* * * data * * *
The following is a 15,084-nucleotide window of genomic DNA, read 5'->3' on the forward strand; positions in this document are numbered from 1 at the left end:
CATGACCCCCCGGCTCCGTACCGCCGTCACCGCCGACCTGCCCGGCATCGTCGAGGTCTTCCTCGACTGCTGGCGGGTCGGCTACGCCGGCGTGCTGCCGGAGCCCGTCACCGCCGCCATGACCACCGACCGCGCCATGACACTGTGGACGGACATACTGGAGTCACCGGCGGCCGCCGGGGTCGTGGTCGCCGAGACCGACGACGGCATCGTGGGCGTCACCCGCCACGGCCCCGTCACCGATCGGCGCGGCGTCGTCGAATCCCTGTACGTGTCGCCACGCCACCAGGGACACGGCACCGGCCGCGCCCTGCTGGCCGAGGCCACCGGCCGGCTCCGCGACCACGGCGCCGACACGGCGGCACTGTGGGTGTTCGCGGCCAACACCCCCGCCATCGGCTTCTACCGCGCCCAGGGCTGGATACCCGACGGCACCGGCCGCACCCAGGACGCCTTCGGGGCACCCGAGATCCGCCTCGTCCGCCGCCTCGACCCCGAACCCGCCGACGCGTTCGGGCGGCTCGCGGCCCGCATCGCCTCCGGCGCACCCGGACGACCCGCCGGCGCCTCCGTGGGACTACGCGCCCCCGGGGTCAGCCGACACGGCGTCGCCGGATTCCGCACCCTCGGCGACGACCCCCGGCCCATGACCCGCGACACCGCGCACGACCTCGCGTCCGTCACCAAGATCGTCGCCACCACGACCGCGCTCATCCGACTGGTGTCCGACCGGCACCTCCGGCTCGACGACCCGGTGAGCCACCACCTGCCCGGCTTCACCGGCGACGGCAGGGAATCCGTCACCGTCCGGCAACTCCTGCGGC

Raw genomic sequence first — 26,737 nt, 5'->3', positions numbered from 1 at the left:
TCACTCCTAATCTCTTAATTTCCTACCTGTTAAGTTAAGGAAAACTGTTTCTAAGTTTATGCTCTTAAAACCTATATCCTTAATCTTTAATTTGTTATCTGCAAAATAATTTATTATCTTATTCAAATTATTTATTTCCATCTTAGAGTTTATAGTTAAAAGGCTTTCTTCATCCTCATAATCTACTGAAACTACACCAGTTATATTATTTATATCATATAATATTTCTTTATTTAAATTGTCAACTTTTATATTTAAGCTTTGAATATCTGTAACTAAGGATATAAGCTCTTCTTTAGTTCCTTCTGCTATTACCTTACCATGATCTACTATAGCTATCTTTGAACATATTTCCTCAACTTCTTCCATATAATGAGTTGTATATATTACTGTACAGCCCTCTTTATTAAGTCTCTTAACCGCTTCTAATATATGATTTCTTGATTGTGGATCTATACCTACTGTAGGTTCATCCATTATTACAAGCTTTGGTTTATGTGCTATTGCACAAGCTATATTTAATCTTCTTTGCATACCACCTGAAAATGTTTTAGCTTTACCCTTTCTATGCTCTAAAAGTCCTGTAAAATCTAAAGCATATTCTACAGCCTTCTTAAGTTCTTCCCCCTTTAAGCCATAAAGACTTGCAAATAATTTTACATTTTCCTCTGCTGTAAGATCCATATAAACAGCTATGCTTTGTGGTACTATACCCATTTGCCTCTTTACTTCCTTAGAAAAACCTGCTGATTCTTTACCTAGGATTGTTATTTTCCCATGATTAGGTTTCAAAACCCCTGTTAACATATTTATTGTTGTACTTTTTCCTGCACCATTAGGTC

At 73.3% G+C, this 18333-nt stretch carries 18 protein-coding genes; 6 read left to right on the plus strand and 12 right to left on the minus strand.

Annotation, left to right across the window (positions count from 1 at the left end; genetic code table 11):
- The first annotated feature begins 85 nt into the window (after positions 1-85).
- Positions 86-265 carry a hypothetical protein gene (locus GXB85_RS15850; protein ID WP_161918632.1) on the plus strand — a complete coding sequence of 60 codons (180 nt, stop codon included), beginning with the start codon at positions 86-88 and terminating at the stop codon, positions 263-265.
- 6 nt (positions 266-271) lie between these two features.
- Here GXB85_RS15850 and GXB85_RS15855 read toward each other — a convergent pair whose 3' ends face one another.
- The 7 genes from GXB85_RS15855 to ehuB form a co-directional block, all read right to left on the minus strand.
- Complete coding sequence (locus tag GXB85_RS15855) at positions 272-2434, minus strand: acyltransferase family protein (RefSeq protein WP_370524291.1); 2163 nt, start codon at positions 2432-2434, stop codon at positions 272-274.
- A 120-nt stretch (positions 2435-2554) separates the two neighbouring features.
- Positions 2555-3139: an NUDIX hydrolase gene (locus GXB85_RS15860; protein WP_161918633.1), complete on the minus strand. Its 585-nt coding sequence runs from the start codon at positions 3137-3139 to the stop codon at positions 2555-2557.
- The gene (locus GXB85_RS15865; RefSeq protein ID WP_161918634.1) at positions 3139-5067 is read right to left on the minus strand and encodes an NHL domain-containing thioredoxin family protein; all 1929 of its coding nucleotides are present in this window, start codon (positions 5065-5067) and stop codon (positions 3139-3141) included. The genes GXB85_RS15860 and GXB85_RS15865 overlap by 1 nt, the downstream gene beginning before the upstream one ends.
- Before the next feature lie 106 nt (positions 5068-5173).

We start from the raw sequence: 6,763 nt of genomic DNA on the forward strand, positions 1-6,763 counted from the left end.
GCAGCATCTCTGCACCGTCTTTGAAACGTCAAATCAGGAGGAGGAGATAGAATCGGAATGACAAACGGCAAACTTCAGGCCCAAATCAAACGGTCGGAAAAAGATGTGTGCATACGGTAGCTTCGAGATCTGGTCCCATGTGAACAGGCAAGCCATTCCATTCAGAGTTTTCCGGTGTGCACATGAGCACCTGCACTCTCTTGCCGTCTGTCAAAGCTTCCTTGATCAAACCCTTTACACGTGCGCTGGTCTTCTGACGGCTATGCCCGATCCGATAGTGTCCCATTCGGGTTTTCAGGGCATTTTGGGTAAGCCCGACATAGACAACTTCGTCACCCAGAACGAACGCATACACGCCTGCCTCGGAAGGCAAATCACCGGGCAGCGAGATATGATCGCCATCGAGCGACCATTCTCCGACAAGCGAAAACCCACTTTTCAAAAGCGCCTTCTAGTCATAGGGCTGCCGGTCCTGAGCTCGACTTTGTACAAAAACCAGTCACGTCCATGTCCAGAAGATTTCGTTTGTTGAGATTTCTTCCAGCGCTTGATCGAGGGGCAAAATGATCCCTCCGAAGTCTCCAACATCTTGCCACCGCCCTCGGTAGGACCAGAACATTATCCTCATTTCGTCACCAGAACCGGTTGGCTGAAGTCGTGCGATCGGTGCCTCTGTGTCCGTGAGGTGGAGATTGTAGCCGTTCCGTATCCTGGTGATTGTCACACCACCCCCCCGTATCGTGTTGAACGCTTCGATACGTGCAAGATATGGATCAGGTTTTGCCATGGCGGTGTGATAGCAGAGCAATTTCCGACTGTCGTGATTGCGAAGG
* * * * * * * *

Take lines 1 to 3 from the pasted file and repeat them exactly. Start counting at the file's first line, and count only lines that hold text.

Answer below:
The following is a 15,084-nucleotide window of genomic DNA, read 5'->3' on the forward strand; positions in this document are numbered from 1 at the left end:
CATGACCCCCCGGCTCCGTACCGCCGTCACCGCCGACCTGCCCGGCATCGTCGAGGTCTTCCTCGACTGCTGGCGGGTCGGCTACGCCGGCGTGCTGCCGGAGCCCGTCACCGCCGCCATGACCACCGACCGCGCCATGACACTGTGGACGGACATACTGGAGTCACCGGCGGCCGCCGGGGTCGTGGTCGCCGAGACCGACGACGGCATCGTGGGCGTCACCCGCCACGGCCCCGTCACCGATCGGCGCGGCGTCGTCGAATCCCTGTACGTGTCGCCACGCCACCAGGGACACGGCACCGGCCGCGCCCTGCTGGCCGAGGCCACCGGCCGGCTCCGCGACCACGGCGCCGACACGGCGGCACTGTGGGTGTTCGCGGCCAACACCCCCGCCATCGGCTTCTACCGCGCCCAGGGCTGGATACCCGACGGCACCGGCCGCACCCAGGACGCCTTCGGGGCACCCGAGATCCGCCTCGTCCGCCGCCTCGACCCCGAACCCGCCGACGCGTTCGGGCGGCTCGCGGCCCGCATCGCCTCCGGCGCACCCGGACGACCCGCCGGCGCCTCCGTGGGACTACGCGCCCCCGGGGTCAGCCGACACGGCGTCGCCGGATTCCGCACCCTCGGCGACGACCCCCGGCCCATGACCCGCGACACCGCGCACGACCTCGCGTCCGTCACCAAGATCGTCGCCACCACGACCGCGCTCATCCGACTGGTGTCCGACCGGCACCTCCGGCTCGACGACCCGGTGAGCCACCACCTGCCCGGCTTCACCGGCGACGGCAGGGAATCCGTCACCGTCCGGCAACTCCTGCGGC

Raw genomic sequence first — 26,737 nt, 5'->3', positions numbered from 1 at the left: